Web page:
• Increase notification opt-ins.


Left is the inbox preview of the Morning brews' newsletter. Right is the intro email. Use of Friendly & casual Tone. Open loops.  tone
Morning brew Newsletter

Morning brew is a newsletter that delivers business news in a "Bite" format. They have one the highest open rate in the business (~40%+), and they don't leave anything to chance.

They regularly A/B test their subject lines by releasing batches of emails at different times. The intro email does a great job of keeping a friendly tone (imagine you just woke up from 7 hours sleep and want to ease yourself into the day), and effective open loops (the equivalent of cliffhangers for copy). In fact, Open loops have shown to be effective in increasing activation rates, by triggering a desire to search for the missing pieces of information.

Morning brews' newsletter content. Left is the referral program of Morning Brew. Showcase of potential rewards when referring. Banner blindness. Right is a breakdown of an article using catchy GIF. Curiosity gap. Engage readers.
Morning Brews' Newsletter content

Morning Brew is renowned for its captivating headlines, engaging GIFs, and unconventional images that keep readers hooked, even when the topics are serious or potentially boring. They understand that their audience is likely reading in the morning, a time when focus hasn't fully peaked. This design approach highlights a deep understanding of their readership.

Additionally, it's notable that Morning Brew's referral program accounts for 30% of their audience base. They consistently include reminders about the referral program in their newsletter, sparking readers' curiosity by highlighting potential rewards. To avoid banner blindness, they frequently switch up the images and giveaways.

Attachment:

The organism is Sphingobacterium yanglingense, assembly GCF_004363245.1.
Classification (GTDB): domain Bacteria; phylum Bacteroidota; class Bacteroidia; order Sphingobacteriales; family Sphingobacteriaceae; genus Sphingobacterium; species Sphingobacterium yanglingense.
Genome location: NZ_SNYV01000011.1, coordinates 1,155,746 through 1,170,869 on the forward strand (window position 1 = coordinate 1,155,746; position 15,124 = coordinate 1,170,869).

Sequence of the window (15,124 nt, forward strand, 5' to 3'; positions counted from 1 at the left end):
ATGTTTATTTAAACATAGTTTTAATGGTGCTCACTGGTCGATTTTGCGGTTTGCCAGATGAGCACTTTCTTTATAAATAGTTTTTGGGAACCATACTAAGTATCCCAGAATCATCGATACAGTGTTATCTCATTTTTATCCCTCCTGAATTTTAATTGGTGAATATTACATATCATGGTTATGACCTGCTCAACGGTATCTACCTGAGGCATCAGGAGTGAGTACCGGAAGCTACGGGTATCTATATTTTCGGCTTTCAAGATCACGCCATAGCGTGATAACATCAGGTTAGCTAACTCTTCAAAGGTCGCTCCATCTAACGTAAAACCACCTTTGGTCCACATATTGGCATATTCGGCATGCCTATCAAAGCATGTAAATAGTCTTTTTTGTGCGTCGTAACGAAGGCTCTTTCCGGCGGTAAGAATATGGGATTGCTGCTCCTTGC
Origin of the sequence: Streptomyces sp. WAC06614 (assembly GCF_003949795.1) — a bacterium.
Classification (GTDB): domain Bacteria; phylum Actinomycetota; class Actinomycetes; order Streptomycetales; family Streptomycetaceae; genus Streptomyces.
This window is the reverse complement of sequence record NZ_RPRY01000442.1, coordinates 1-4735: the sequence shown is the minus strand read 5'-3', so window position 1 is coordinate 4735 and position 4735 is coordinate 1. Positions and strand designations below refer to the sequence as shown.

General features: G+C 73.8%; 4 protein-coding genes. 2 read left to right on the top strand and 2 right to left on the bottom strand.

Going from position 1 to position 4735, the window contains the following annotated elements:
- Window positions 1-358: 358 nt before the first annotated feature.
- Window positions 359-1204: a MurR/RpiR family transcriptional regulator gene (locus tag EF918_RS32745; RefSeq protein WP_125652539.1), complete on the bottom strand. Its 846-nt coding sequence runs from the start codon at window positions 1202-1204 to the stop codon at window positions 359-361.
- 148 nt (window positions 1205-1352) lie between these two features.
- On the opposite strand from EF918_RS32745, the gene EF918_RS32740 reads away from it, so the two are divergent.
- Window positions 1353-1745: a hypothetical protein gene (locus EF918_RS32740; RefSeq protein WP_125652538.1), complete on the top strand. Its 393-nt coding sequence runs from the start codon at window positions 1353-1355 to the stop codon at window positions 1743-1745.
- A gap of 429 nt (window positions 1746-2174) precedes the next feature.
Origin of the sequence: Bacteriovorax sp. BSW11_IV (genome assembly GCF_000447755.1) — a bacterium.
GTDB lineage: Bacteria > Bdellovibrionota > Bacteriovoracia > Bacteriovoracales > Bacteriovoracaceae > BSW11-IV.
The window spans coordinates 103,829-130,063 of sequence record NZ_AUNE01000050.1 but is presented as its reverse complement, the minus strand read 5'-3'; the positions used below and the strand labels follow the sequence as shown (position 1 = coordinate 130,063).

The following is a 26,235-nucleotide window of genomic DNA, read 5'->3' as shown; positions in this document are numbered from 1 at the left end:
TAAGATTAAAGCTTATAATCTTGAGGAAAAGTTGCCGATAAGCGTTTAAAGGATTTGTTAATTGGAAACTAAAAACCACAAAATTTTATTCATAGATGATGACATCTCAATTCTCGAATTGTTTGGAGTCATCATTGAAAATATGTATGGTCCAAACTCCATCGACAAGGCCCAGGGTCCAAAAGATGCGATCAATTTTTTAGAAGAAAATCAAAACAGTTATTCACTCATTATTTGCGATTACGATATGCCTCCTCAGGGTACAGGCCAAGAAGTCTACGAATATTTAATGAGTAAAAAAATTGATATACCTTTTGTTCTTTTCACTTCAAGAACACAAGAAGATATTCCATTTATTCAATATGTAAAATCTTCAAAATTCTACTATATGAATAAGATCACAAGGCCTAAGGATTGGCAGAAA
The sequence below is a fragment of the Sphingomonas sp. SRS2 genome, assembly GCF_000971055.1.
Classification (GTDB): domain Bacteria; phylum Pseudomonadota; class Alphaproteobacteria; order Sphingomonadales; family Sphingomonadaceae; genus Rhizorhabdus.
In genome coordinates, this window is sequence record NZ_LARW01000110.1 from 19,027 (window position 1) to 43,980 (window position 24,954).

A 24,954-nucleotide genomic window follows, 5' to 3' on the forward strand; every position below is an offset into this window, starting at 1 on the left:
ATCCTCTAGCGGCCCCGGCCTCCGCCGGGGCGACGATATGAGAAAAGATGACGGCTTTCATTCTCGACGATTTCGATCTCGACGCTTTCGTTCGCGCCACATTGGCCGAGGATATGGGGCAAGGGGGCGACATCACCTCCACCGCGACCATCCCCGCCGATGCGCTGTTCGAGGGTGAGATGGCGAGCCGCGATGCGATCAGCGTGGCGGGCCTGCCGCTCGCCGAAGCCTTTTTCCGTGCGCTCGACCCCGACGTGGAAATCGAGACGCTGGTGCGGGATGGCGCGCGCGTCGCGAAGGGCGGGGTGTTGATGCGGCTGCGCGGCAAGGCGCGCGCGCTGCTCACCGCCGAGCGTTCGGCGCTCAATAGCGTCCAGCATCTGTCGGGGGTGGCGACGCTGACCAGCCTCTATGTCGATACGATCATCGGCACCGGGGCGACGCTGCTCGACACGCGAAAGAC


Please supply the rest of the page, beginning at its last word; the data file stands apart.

What worked :

  • Morning Brew's email stands out from a sea of other bland emails.
  • They keep a friendly & casual tone with their readers, and tease about many subjects to come (priming)
  • Using captivating headlines and imagery, along with a well-organized structure to keep content easily digestible.
  • Morning Brew has experienced rapid growth thanks to their high-quality content delivery, well-structured format, and strategic use of design to stand out.
  • 40% open rate & 30% of their audience base comes from their referral programs.


Great UX is the cornerstone of successful product-led growth strategies. By focusing on user-centric design, businesses can ensure that their products are intuitive, engaging, and valuable from the first interaction. This not only attracts new users but also retains them, reducing churn. Ultimately, investing in exceptional UX is not just beneficial—it's essential for driving sustainable growth in today’s competitive markets.

I'd love to hear your thoughts in the comments! What is a product whose UX really impressed you & kept you hooked and why? Do you have any success stories where great UX significantly boosted product's growth? 💬